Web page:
Prof. Timor Baasov and his colleague Dr. Sima Yaron: Developing antibiotics against diseases is our specialty. In a development that marks a major step in fighting biological terror, researchers at the Technion Israel Institute of Technology have developed an antibiotic that destroys the anthrax bacteria as well as the toxins it secretes into the bloodstream of the infected body.

The study by Prof. Timor Baasov of Technion’s Faculty of Chemistry, together with Prof. Chi-Huey Wong of The Scripps Research Institute in California was reported in the international edition of the prestigious chemistry journal Angewandte Chemie. The article was chosen by the journal’s editors as ‘the hot paper’ of the edition.

Because the antibiotics attack not only the bacillus itself but also the toxic protein it releases into the bloodstream of the infected body, the journal termed this new development a ‘one-two punch’ – in terminology taken from boxing.

“We’ve been working on this project for about two years, but my lab has been dealing with the development of new antibiotics for more than 10 years,” Baasov told ISRAEL21c. “It’s our specialty, really, developing antibiotics against specific diseases. Last year, the study on our development of an antibiotic against cystic fibrosis was published.”

But Baasov explained that the focus in his lab shifted to solving the lethal problem of anthrax in the months after the September 11th attack on the United State in 2001. Developers of biological weapons have turned anthrax into a dangerous tool of war. The 1972 convention banning the spread of biological weapons prohibits the use of anthrax because its dispersion in the population can cause massive fatalities, a trait that has made it very attractive and desirable to terror organizations.

After September 11th, the US suffered anthrax attacks during which the bacillus was delivered through the mail. In 2001, five Americans died of anthrax inhalation.

“There’s been a very big push on the scientific community around the world to find a solution to the anthrax ever since. Its danger can be attributed to two problems: one, it’s asymptomatic – even once you’re infected with anthrax, there are not symptoms until the bacteria reaches the bloodstream,” said Baasov.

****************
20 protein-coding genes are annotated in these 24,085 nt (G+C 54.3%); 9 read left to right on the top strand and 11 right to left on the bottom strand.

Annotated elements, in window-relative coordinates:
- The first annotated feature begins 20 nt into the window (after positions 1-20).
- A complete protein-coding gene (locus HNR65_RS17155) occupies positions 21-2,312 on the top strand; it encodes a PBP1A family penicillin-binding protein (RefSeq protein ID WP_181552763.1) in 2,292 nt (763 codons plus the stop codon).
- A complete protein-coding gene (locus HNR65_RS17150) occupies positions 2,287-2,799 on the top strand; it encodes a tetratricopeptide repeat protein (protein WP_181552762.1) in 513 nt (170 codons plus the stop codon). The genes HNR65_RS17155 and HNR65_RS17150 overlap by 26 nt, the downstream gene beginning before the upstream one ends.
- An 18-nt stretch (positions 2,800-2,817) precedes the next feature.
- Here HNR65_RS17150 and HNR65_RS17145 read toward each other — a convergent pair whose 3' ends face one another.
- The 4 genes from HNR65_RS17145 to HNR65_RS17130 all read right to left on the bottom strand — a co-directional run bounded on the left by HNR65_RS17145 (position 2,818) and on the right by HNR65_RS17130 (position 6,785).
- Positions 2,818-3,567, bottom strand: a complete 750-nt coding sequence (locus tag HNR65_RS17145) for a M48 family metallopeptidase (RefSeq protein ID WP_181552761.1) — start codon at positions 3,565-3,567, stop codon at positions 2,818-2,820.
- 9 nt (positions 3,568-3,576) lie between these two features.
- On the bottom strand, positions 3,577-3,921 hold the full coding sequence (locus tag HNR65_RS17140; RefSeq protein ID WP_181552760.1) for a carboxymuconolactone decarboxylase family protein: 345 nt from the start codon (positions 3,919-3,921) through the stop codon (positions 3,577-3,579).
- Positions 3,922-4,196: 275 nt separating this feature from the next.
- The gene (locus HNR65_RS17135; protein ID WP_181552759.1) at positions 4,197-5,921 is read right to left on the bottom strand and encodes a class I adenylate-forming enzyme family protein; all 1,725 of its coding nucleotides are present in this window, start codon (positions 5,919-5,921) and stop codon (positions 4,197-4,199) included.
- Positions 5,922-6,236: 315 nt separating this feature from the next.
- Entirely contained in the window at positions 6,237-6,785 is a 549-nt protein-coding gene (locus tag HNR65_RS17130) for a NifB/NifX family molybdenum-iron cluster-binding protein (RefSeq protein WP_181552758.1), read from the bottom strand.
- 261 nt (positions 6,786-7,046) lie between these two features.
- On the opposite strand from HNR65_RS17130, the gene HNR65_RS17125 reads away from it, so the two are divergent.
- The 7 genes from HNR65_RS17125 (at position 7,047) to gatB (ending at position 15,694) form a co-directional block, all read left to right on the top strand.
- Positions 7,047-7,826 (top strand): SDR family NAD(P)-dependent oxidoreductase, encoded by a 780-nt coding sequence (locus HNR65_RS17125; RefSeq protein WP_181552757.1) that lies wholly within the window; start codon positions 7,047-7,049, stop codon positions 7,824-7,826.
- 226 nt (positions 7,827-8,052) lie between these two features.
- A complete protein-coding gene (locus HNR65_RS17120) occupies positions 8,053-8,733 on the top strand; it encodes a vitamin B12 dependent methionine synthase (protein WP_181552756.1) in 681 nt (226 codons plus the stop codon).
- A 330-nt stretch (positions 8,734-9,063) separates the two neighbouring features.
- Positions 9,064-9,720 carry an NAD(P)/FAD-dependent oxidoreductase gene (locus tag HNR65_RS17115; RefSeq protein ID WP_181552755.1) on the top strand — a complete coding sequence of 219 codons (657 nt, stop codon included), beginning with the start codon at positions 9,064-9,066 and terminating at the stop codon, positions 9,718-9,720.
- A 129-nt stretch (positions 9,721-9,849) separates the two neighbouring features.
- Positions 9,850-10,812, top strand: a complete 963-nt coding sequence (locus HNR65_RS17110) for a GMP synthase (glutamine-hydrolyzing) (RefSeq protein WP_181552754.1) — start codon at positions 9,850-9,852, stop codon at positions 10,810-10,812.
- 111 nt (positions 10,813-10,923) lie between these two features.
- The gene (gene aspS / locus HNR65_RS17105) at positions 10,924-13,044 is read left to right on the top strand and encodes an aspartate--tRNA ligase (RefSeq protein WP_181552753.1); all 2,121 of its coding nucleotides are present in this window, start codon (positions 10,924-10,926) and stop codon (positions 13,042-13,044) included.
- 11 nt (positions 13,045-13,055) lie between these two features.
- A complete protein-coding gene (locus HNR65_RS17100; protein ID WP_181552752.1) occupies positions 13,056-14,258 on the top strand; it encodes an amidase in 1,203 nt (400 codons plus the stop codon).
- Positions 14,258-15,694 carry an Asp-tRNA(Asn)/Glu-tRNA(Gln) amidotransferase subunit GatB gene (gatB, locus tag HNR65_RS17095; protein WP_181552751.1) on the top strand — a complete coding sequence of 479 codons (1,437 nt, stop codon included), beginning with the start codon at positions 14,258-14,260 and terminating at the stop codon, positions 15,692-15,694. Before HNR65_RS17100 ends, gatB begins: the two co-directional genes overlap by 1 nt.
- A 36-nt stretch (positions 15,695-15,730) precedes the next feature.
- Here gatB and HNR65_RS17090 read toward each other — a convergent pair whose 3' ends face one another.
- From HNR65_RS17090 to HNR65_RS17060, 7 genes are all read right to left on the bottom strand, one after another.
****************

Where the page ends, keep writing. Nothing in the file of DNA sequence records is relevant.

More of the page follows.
“Once it reaches the bloodstream, though, it’s too late – you only have a few hours to live.
And two, even if you manage to kill the bacteria with an existing antibiotic, the toxins that are released in the blood continue to work and cause death to the host.”

Anthrax, which generally affects animals and not humans, is known to be able to withstand dryness and high temperatures. It attacks the body through penetration of open wounds, the digestive system or the respiratory system. After penetrating the body, it begins to release an extremely toxic protein into the bloodstream, which paralyzes the victim’s immune system and causes death.

According to Baasov, the team’s testing in the lab, which was funded by the United States’ National Scientific Foundation, showed that the antibiotic also neutralizes the toxic protein, even if the bacillus already has released it into the bloodstream before it was neutralized.

Anthrax toxin comprises three proteins: protective antigen (PA), edema factor (EF), an adenylate cyclase that impairs phagocyte function, and lethal factor (LF), a protease deadly to macrophages. Because it acts like a conduit to permit entry of EF and LF into target cells, PA represents a key target for antitoxic strategies.

“Until two or three years ago, we didn’t know much about the toxins or their structure. Once we were able to ascertain which were the most dangerous toxins, we were able to design chemical compounds that could neutralize them.
Our antibiotic has a dual effect – it kills the anthrax bacteria but it also kills the toxin.
I believe the journal had a nice name for it – the one-two punch,” said Baasov, who emigrated to Israel from the former Soviet Union in 1974.

He said that the team is currently testing the compound on rodents and rabbits in order to develop their findings in preparation for applying them to human beings.

“I don’t think it will be possible to test this on people – infecting people with anthrax is dangerous and potentially lethal,” said Baasov.

“We’ve implemented all the design and preparation of the antibiotic in the lab here. But the testing of the compound was done at Professor Wong’s lab in California. Needless to say, it’s very dangerous to work with anthrax, and not every lab is authorized or equipped to conduct tests like that,” said Baasov.

He hopes that if the animal testing provides the same positive results as the findings they received in the lab, the antibiotic will be made available for real-time cases on animals and people.

In response to the breakthrough, Prof. Ehud Keinan, the dean of the Technion’s chemistry faculty, said this was a “revolutionary development with major implications in the war against terror.”